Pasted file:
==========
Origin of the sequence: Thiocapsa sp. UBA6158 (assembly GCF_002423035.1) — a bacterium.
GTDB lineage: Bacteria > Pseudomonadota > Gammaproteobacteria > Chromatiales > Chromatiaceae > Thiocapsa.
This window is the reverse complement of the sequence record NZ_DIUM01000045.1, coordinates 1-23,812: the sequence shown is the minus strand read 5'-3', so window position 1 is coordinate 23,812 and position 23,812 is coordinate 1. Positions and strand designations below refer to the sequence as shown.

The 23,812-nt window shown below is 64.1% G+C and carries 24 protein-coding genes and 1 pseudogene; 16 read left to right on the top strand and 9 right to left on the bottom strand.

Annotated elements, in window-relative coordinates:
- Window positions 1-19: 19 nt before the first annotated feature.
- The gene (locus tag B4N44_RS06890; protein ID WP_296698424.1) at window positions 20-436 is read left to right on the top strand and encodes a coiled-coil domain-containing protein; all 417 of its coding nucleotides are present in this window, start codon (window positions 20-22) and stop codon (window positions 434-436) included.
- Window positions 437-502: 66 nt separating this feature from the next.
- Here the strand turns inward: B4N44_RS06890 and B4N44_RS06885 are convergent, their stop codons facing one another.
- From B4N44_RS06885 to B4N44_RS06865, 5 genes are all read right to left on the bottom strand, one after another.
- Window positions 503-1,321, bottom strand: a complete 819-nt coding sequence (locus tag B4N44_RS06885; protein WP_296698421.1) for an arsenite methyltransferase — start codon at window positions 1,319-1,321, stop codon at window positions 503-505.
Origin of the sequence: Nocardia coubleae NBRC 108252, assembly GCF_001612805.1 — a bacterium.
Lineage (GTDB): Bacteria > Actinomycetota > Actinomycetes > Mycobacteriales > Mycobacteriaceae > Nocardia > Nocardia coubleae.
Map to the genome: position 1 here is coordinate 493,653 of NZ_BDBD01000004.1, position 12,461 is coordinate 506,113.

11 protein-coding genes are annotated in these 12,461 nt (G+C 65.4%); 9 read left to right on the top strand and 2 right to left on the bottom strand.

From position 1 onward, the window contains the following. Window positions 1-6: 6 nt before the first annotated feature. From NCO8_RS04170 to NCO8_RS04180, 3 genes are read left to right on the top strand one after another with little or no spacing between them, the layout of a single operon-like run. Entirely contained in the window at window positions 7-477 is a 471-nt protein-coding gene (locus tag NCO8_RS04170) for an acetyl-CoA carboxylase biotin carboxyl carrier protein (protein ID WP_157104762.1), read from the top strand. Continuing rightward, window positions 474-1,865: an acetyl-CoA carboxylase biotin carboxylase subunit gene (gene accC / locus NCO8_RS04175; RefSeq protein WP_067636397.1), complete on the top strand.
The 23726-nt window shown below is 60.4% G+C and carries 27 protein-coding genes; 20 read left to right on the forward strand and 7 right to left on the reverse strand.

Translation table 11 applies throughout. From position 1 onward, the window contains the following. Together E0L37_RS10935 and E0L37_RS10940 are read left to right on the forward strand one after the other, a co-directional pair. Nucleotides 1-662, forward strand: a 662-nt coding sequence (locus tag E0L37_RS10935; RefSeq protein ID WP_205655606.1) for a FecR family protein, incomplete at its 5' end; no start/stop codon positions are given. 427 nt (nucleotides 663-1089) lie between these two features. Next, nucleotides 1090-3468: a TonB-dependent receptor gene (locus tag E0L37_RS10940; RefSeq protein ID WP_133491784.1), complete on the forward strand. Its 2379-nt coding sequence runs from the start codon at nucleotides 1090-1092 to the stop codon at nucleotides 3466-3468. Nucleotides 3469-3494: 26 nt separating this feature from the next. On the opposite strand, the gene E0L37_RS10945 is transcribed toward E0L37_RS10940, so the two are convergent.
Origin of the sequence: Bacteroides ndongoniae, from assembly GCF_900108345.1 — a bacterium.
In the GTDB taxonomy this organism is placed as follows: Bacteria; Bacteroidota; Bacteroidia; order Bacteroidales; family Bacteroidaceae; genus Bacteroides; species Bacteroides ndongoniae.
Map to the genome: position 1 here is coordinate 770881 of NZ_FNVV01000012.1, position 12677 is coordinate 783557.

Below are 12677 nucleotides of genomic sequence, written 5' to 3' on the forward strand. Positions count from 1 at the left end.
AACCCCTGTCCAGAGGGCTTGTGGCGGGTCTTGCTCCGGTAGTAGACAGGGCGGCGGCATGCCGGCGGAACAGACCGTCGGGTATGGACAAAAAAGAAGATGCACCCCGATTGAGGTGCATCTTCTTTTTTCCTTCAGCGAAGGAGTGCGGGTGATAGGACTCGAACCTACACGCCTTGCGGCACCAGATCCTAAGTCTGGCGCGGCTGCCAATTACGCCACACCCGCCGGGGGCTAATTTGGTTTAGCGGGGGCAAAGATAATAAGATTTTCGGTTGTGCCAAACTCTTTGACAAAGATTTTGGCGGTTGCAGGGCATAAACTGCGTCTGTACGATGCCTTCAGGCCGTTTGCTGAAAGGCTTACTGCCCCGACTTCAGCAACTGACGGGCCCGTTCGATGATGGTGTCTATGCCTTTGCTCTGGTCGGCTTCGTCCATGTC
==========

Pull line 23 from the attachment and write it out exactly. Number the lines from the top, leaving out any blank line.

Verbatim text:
AACCCCTGTCCAGAGGGCTTGTGGCGGGTCTTGCTCCGGTAGTAGACAGGGCGGCGGCATGCCGGCGGAACAGACCGTCGGGTATGGACAAAAAAGAAGATGCACCCCGATTGAGGTGCATCTTCTTTTTTCCTTCAGCGAAGGAGTGCGGGTGATAGGACTCGAACCTACACGCCTTGCGGCACCAGATCCTAAGTCTGGCGCGGCTGCCAATTACGCCACACCCGCCGGGGGCTAATTTGGTTTAGCGGGGGCAAAGATAATAAGATTTTCGGTTGTGCCAAACTCTTTGACAAAGATTTTGGCGGTTGCAGGGCATAAACTGCGTCTGTACGATGCCTTCAGGCCGTTTGCTGAAAGGCTTACTGCCCCGACTTCAGCAACTGACGGGCCCGTTCGATGATGGTGTCTATGCCTTTGCTCTGGTCGGCTTCGTCCATGTC